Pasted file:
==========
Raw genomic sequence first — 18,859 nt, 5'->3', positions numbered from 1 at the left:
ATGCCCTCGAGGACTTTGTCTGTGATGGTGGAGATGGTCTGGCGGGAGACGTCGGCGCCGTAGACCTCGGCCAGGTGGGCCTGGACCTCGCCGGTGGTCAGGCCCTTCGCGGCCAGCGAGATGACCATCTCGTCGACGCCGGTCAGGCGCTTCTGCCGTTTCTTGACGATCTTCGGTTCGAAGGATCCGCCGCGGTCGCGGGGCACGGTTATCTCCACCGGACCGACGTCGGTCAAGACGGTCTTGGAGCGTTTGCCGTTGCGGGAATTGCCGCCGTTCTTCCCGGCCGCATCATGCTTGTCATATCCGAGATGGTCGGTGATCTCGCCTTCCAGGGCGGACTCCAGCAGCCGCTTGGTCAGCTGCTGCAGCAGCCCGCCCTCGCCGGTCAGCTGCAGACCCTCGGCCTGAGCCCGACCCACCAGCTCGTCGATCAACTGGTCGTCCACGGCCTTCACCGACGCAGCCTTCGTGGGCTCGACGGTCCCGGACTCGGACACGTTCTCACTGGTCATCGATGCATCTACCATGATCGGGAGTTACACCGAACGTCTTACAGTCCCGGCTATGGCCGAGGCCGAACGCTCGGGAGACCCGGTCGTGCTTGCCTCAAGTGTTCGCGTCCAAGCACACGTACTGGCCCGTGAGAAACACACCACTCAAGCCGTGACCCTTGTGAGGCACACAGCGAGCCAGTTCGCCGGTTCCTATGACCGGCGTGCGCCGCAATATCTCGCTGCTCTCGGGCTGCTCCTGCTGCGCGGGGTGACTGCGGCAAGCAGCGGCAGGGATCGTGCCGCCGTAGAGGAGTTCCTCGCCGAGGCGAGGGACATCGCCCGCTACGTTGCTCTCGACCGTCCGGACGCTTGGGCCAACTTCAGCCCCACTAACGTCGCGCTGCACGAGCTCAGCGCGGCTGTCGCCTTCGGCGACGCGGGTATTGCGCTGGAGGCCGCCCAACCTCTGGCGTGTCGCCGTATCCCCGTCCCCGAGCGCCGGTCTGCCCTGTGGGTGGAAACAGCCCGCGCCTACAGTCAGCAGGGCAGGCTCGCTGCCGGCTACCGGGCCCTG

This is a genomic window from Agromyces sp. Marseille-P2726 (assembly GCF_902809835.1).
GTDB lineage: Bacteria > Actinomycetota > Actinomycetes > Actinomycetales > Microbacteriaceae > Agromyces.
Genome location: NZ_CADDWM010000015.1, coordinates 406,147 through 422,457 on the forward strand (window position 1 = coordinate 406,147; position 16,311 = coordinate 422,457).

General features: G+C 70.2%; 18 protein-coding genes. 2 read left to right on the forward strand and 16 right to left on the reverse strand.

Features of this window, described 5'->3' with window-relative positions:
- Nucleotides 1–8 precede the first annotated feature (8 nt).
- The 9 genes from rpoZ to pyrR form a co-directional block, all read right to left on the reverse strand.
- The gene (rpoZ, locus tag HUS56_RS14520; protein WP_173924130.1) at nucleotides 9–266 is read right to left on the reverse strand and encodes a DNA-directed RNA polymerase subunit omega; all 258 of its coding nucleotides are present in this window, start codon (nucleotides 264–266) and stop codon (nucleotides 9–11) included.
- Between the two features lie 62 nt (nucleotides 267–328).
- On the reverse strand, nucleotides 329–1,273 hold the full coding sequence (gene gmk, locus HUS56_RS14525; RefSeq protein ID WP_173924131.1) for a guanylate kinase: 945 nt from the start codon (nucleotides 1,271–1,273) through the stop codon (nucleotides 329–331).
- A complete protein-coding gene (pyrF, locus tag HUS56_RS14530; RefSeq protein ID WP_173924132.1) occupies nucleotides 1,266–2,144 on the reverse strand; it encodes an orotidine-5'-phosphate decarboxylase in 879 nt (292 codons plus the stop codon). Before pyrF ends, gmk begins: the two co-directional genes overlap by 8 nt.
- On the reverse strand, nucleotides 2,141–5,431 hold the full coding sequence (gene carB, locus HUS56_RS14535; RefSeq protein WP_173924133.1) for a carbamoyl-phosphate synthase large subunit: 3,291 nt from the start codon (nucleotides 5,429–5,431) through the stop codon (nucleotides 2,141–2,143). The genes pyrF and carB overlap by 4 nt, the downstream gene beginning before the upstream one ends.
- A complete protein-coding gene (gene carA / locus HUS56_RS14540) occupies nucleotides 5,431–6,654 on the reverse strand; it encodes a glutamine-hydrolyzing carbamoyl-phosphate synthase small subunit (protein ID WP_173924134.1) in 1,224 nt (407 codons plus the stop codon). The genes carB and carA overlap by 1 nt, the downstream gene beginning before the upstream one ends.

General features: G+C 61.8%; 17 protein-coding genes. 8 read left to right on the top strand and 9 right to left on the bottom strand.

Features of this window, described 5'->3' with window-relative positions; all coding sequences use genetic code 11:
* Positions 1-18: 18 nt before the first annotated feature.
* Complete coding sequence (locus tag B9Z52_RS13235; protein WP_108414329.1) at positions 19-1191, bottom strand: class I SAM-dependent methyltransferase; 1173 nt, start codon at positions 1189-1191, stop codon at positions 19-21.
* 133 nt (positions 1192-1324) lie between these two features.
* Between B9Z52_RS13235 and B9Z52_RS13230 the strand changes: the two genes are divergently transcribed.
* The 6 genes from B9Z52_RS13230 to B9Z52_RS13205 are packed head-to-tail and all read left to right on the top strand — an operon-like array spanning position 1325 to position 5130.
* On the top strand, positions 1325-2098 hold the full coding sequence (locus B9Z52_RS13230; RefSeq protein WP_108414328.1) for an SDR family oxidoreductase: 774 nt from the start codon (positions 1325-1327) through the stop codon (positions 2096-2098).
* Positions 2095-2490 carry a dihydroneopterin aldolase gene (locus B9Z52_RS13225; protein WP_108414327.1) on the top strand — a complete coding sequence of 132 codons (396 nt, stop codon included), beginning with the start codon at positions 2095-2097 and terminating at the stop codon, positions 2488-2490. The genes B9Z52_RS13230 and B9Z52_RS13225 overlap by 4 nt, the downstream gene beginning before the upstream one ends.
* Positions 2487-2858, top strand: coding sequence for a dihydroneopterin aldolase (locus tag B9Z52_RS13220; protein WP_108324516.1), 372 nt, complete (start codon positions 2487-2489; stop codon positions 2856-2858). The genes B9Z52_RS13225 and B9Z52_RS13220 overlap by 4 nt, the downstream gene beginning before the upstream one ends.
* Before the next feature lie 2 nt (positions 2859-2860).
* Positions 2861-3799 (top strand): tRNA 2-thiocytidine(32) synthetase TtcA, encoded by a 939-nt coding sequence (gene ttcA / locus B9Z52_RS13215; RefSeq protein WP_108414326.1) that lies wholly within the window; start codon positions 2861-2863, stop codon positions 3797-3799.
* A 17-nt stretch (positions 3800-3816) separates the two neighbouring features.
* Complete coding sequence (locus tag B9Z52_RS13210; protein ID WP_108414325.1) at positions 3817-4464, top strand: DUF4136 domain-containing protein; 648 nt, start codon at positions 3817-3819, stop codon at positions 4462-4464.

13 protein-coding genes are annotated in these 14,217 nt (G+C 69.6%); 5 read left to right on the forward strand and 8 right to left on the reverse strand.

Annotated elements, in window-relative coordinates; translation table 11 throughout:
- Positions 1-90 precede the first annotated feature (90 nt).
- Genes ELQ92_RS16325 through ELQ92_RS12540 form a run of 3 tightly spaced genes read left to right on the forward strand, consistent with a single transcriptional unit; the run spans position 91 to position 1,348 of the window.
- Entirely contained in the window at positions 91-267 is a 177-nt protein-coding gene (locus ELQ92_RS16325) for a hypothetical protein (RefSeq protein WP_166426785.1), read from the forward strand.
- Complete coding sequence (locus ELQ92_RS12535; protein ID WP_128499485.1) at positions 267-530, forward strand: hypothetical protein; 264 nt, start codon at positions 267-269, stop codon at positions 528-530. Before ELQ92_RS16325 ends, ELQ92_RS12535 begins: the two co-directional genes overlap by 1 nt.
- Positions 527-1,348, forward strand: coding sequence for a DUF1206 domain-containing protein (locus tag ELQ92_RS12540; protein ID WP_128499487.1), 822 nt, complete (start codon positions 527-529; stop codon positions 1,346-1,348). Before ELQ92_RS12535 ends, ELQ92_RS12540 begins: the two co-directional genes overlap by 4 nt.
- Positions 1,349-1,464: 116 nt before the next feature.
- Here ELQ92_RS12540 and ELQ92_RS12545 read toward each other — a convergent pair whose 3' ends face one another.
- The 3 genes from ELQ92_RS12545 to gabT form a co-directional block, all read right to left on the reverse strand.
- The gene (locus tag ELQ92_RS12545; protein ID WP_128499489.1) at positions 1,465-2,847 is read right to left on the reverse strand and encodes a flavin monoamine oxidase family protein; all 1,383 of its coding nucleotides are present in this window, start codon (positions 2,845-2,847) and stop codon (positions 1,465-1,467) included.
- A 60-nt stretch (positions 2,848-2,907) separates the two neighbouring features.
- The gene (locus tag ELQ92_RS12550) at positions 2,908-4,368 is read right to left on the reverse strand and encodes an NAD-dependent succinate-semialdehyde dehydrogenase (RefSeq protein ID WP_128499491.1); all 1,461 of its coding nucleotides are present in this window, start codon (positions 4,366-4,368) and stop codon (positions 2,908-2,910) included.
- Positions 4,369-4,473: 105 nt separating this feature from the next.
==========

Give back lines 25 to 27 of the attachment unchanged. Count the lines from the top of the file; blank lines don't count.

* Positions 2487-2858, top strand: coding sequence for a dihydroneopterin aldolase (locus tag B9Z52_RS13220; protein WP_108324516.1), 372 nt, complete (start codon positions 2487-2489; stop codon positions 2856-2858). The genes B9Z52_RS13225 and B9Z52_RS13220 overlap by 4 nt, the downstream gene beginning before the upstream one ends.
* Before the next feature lie 2 nt (positions 2859-2860).
* Positions 2861-3799 (top strand): tRNA 2-thiocytidine(32) synthetase TtcA, encoded by a 939-nt coding sequence (gene ttcA / locus B9Z52_RS13215; RefSeq protein WP_108414326.1) that lies wholly within the window; start codon positions 2861-2863, stop codon positions 3797-3799.